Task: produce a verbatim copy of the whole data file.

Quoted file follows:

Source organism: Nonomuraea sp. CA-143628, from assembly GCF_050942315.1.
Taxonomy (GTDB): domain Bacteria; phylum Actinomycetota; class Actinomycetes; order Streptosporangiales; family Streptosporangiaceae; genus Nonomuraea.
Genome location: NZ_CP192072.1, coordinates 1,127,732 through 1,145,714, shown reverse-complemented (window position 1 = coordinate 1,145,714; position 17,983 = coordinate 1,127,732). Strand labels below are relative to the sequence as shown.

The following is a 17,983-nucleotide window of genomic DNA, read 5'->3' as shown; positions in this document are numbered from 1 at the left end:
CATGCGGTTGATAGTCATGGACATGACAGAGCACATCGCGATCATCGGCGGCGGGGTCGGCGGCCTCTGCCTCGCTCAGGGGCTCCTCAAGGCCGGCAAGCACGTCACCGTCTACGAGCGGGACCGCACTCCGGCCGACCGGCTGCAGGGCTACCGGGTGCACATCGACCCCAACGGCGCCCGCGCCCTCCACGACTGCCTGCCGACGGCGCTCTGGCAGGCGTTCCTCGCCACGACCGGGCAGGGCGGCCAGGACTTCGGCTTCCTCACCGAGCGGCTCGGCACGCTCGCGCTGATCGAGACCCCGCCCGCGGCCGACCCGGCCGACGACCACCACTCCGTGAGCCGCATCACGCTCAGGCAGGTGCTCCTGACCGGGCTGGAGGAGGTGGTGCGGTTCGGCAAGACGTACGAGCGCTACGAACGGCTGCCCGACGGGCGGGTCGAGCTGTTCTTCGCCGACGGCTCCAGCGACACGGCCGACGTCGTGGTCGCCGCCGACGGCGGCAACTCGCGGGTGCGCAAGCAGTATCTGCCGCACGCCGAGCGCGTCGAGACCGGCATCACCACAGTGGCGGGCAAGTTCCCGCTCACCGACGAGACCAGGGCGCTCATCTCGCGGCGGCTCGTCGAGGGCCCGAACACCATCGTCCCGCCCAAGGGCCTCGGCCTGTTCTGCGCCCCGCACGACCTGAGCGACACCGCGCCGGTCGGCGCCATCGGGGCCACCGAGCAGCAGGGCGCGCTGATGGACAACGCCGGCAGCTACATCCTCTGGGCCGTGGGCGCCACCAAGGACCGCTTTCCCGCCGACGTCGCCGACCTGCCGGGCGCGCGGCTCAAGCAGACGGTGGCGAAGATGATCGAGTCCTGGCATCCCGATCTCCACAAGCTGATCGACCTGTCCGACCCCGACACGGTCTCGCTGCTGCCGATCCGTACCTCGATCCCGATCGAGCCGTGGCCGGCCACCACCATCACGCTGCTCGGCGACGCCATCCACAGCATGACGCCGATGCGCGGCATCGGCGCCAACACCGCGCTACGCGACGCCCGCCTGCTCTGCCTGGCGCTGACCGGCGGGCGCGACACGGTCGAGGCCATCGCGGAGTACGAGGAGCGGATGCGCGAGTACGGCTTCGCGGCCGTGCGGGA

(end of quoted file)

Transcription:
Source organism: Nonomuraea sp. CA-143628, from assembly GCF_050942315.1.
Taxonomy (GTDB): domain Bacteria; phylum Actinomycetota; class Actinomycetes; order Streptosporangiales; family Streptosporangiaceae; genus Nonomuraea.
Genome location: NZ_CP192072.1, coordinates 1,127,732 through 1,145,714, shown reverse-complemented (window position 1 = coordinate 1,145,714; position 17,983 = coordinate 1,127,732). Strand labels below are relative to the sequence as shown.

The following is a 17,983-nucleotide window of genomic DNA, read 5'->3' as shown; positions in this document are numbered from 1 at the left end:
CATGCGGTTGATAGTCATGGACATGACAGAGCACATCGCGATCATCGGCGGCGGGGTCGGCGGCCTCTGCCTCGCTCAGGGGCTCCTCAAGGCCGGCAAGCACGTCACCGTCTACGAGCGGGACCGCACTCCGGCCGACCGGCTGCAGGGCTACCGGGTGCACATCGACCCCAACGGCGCCCGCGCCCTCCACGACTGCCTGCCGACGGCGCTCTGGCAGGCGTTCCTCGCCACGACCGGGCAGGGCGGCCAGGACTTCGGCTTCCTCACCGAGCGGCTCGGCACGCTCGCGCTGATCGAGACCCCGCCCGCGGCCGACCCGGCCGACGACCACCACTCCGTGAGCCGCATCACGCTCAGGCAGGTGCTCCTGACCGGGCTGGAGGAGGTGGTGCGGTTCGGCAAGACGTACGAGCGCTACGAACGGCTGCCCGACGGGCGGGTCGAGCTGTTCTTCGCCGACGGCTCCAGCGACACGGCCGACGTCGTGGTCGCCGCCGACGGCGGCAACTCGCGGGTGCGCAAGCAGTATCTGCCGCACGCCGAGCGCGTCGAGACCGGCATCACCACAGTGGCGGGCAAGTTCCCGCTCACCGACGAGACCAGGGCGCTCATCTCGCGGCGGCTCGTCGAGGGCCCGAACACCATCGTCCCGCCCAAGGGCCTCGGCCTGTTCTGCGCCCCGCACGACCTGAGCGACACCGCGCCGGTCGGCGCCATCGGGGCCACCGAGCAGCAGGGCGCGCTGATGGACAACGCCGGCAGCTACATCCTCTGGGCCGTGGGCGCCACCAAGGACCGCTTTCCCGCCGACGTCGCCGACCTGCCGGGCGCGCGGCTCAAGCAGACGGTGGCGAAGATGATCGAGTCCTGGCATCCCGATCTCCACAAGCTGATCGACCTGTCCGACCCCGACACGGTCTCGCTGCTGCCGATCCGTACCTCGATCCCGATCGAGCCGTGGCCGGCCACCACCATCACGCTGCTCGGCGACGCCATCCACAGCATGACGCCGATGCGCGGCATCGGCGCCAACACCGCGCTACGCGACGCCCGCCTGCTCTGCCTGGCGCTGACCGGCGGGCGCGACACGGTCGAGGCCATCGCGGAGTACGAGGAGCGGATGCGCGAGTACGGCTTCGCGGCCGTGCGGGA